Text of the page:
EU businesses voice concern over rising euro


In an unusual step, BusinessEurope, the voice of EU business, has urged the Union to halt the appreciation of the euro against the US dollar, Chinese Yuan and Japanese Yen, arguing that the euro exchange rate has attained its “pain threshold” for European companies.

In a letter sent on 2 October, BusinessEurope President Ernest-Antoine Seillière urges Jean-Claude Juncker, Prime Minister of Luxembourg and President of the Eurogroup, to defend euro area interests following the continued rise of the euro against other currencies.

“Having crossed 1.40 against the US dollar and appreciating against Chinese Yuan and Japanese Yen, the euro exchange rate has attained a pain threshold for European companies,” writes Seillière ahead of European Central Bank (ECB) meeting on 4 October to review interest rates, currently at 4%. 

Seillière urges the European G7 members [France, Germany, Italy and the UK] to raise the issue in the next G7 meeting on 19-22 October 2007 in order to proclaim that “the euro cannot be the variable of adjustment to reduce the US external deficit in the face of inflexible currency regimes in other part of the world.”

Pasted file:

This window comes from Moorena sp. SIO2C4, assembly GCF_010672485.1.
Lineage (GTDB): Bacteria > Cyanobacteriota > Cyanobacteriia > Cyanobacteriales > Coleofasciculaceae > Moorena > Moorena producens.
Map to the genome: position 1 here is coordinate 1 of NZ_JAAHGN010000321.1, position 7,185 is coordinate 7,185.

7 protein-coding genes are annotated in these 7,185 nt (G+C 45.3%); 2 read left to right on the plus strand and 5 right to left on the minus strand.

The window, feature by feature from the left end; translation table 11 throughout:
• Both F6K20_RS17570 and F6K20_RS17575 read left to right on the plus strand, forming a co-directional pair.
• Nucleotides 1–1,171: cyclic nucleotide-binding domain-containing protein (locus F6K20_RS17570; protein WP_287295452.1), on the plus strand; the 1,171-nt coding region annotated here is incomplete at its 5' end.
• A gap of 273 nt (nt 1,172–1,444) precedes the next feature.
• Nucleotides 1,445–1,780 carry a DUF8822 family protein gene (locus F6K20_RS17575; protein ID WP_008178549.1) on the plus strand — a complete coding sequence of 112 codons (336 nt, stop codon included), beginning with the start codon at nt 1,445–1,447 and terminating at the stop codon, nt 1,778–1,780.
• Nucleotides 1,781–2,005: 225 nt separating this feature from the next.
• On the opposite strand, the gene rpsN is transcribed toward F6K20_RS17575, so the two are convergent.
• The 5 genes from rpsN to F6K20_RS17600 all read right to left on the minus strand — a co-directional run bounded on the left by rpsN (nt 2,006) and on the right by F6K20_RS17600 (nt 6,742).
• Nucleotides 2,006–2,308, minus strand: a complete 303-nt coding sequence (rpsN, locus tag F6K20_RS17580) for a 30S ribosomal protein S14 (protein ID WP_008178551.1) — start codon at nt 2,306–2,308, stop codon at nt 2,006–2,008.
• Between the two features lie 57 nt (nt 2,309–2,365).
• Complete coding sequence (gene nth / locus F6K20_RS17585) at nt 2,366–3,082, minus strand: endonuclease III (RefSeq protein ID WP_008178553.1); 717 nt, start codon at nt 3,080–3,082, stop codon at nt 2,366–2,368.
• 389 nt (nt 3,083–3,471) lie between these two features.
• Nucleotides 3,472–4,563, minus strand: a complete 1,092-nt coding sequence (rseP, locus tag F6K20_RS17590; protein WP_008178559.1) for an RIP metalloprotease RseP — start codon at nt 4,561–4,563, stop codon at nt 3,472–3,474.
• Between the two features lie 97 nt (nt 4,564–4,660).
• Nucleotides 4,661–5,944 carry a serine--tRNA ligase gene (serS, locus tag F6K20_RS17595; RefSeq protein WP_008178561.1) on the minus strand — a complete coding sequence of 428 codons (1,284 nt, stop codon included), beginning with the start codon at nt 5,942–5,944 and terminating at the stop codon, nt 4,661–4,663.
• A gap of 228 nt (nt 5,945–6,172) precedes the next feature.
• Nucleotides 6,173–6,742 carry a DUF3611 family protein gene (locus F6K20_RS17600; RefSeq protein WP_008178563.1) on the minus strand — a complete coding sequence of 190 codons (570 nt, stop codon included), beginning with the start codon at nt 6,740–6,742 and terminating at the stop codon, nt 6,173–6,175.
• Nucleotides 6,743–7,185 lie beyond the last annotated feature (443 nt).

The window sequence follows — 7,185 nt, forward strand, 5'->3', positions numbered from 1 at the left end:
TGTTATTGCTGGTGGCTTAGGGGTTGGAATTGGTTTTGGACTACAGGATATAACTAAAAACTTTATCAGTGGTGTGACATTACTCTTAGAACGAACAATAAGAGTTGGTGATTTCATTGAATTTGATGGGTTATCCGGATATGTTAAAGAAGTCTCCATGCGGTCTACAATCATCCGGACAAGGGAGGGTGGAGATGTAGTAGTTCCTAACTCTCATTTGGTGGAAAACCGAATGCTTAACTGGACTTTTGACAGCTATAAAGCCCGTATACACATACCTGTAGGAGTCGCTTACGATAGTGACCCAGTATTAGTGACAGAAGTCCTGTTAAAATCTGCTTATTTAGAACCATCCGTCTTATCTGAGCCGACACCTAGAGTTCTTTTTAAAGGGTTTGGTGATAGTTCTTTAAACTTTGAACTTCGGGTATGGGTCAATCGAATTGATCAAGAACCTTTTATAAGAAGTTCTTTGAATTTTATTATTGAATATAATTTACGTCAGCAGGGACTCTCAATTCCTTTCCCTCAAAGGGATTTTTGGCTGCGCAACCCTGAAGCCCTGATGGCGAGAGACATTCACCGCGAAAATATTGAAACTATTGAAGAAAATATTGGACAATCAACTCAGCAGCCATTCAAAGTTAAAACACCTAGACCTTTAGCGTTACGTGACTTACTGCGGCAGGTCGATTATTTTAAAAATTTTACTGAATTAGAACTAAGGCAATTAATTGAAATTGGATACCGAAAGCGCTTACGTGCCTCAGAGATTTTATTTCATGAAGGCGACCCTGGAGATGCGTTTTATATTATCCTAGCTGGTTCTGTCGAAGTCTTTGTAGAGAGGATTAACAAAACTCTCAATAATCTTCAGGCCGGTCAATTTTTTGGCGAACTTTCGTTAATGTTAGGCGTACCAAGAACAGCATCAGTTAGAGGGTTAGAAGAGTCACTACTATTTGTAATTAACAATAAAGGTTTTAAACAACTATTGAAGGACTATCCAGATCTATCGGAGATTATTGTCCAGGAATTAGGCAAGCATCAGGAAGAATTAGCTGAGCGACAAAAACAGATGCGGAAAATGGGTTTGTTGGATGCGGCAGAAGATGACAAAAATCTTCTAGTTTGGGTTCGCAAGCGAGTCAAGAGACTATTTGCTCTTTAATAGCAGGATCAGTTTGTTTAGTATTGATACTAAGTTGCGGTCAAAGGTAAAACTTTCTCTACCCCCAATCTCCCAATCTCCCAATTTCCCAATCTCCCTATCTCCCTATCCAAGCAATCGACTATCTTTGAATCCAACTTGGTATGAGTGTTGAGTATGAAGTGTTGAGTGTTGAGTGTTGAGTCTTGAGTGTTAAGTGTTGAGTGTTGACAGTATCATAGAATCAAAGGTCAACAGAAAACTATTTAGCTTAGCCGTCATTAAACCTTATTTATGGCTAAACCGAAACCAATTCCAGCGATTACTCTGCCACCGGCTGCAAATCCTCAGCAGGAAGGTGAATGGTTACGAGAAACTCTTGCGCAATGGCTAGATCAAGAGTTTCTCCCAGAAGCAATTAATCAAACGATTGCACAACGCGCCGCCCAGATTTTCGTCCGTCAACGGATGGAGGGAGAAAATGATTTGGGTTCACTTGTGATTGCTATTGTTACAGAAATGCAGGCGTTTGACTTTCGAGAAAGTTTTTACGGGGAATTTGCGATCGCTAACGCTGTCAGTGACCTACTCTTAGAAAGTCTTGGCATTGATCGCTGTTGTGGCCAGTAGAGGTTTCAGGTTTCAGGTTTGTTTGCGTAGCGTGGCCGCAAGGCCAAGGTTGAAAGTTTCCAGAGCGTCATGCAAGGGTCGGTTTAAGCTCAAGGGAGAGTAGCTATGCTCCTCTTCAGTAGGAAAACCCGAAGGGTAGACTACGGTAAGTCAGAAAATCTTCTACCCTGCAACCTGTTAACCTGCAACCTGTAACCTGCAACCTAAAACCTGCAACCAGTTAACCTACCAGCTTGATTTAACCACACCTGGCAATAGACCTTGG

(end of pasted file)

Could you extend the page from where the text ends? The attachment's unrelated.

On the same occasion, BusinessEurope also urges EU member states to “put their house in order” and implement reforms supporting productivity and competitiveness to encourage European businesses to “continue investing and hiring”.

The calls from European businesses to stop the euro’s rise follow French President Nicolas Sarkozy’s criticism, earlier this autumn, over the inactivity of European central bankers, finance ministers and the ECB in dealing with the current crisis in international financial markets, as the weakening dollar has made French exports more expensive.

This week, the Italian Prime Minister Romano Prodi also lent his voice to complaints about the strong euro and said that he had shared his concern with the German Chancellor Angela Merkel.

The Eurogroup, made up of the 13 finance ministers from the eurozone countries, will meet on 8 October 2007.

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